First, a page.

Obviously, with all the extra people coming into the country there is increasing pressure on Doha's airport, and sometimes it seems there is barely room to stand. And it’s going to get busier. Not only is Qatar Airways expanding at a phenomenal rate, planning to double the number of planes it has by 2015, there is also an ever increasing number of airways flying to Qatar. (See the full list of airlines that fly to Qatar at the end of the article – including some that you’ve probably never heard of before).

New airport

Qatar is responding by both increasing the size of its existing airport, and by building a multi-billion dollar new airport which will cover 2,200 hectares (8.5 square kilometres) of land, some of it reclaimed from the sea. This new airport will be able to handle millions more travellers a year.

Getting the punters to come

How is Qatar going to get all these travellers to come? Well, it is conveniently placed, although its claim to be the centre of the world might be a slight exaggeration. (It also claims Qatar will change your life. Hmm). There are some great stopover deals available, and it is promoting itself as a place for conferences through its MICE. (No, it doesn’t use small furry rodents as diplomats – it’s an acronym for meeting, incentives, conferences and exhibitions). It’s also increasingly liberal (i.e. easy to get a drink). The shopping is fantastic, and at the moment it can still be very good value for money - see my article on A Night with a Whirling Dervish!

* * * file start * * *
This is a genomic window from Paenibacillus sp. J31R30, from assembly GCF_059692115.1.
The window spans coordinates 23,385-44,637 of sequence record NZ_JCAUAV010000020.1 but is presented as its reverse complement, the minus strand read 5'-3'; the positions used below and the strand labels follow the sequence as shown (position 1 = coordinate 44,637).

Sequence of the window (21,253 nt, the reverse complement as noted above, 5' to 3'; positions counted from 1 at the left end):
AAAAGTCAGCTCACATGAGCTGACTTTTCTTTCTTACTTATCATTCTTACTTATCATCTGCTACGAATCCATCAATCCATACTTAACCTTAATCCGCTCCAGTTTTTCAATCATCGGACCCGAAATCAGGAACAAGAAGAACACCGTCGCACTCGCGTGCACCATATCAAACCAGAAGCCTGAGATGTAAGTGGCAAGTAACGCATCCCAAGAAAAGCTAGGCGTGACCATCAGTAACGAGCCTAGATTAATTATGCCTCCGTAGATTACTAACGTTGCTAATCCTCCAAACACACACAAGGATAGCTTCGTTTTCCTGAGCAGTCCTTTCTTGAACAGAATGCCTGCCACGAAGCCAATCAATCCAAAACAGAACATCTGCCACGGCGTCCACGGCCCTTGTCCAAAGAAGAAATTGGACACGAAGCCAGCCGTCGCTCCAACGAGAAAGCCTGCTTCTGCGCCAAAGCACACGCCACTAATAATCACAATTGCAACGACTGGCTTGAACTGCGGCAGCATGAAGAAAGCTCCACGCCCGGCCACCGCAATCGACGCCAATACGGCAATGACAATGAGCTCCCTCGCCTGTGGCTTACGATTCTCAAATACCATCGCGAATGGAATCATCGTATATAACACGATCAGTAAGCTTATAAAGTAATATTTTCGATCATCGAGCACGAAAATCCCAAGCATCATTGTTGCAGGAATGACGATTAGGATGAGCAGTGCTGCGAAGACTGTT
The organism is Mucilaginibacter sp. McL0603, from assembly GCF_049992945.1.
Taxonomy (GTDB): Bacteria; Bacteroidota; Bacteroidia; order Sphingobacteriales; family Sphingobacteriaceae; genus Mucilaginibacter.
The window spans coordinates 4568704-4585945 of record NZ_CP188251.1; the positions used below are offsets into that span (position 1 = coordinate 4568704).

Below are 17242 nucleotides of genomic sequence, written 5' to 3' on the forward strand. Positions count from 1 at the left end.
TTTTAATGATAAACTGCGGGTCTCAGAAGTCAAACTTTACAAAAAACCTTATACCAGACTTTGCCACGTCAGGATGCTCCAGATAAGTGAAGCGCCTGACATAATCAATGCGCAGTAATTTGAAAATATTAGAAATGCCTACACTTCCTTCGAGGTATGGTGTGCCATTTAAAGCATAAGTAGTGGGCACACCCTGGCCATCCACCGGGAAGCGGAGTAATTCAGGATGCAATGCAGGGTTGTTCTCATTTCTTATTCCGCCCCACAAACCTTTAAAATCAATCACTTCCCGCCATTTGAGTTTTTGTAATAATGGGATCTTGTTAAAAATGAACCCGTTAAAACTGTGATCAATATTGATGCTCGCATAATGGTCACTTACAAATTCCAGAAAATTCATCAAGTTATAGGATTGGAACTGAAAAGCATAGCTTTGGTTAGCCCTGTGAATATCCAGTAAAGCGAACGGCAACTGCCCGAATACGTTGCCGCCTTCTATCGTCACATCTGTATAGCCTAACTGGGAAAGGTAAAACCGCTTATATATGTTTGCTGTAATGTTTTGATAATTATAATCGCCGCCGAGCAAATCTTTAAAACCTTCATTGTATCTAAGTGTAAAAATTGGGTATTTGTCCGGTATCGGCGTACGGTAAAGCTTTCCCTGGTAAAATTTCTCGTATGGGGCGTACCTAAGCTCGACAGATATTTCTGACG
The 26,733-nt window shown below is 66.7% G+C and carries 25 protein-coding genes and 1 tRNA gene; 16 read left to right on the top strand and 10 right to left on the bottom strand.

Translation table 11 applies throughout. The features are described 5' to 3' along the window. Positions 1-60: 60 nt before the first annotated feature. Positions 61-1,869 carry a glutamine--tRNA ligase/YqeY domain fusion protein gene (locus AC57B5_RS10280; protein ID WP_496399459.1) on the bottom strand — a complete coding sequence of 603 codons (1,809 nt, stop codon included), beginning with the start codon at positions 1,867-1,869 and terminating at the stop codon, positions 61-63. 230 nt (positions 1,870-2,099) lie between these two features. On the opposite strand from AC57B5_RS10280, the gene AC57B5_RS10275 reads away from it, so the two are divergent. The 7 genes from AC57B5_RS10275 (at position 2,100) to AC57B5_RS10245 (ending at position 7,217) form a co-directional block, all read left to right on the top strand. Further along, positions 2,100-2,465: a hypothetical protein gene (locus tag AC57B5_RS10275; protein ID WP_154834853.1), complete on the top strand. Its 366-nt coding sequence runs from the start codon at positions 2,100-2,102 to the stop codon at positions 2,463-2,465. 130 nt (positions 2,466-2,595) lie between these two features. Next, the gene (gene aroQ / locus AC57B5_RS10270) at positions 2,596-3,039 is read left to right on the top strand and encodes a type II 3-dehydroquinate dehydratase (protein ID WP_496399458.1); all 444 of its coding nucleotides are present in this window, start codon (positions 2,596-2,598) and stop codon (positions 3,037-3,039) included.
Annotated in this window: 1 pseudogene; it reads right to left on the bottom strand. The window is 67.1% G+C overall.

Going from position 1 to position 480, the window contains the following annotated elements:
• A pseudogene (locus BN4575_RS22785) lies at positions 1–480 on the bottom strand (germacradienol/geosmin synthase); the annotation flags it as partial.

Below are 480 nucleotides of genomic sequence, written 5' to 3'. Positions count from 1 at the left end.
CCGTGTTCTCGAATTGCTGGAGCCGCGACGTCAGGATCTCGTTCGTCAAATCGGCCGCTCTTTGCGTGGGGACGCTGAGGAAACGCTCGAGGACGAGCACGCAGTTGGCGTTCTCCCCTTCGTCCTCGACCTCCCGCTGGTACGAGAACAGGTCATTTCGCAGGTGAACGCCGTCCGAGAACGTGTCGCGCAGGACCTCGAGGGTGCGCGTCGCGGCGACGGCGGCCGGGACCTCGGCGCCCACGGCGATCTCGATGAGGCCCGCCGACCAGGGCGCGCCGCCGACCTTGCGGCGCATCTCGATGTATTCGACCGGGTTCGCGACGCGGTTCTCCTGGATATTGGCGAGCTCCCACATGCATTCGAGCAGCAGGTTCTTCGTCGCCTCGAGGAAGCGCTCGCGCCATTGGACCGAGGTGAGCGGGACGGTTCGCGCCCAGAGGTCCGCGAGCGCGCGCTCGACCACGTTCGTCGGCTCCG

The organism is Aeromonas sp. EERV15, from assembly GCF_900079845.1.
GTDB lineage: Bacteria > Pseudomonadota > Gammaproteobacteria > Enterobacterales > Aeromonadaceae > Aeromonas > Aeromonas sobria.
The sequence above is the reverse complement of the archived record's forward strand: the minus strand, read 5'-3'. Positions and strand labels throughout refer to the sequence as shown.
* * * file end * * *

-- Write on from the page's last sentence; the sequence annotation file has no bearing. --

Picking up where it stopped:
Is it working?

You bet! There isn’t an empty hotel in the place, even though they keep sticking up more. Last year saw 600,000 tourists (Qatar Tourism Authority) and Qatar hopes to more than double that by 2010.

Is it worth a visit, then?

For a few days, yes. There’s actually quite a lot you can do including dune bashing, game fishing, scuba diving, sand boarding and sailing. And you can bet your life Qatar will keep on adding to what’s here. See their flashy website for what’s on (and see if you can work out the difference between coming events and future events! And past events, for that matter.)

What about sport?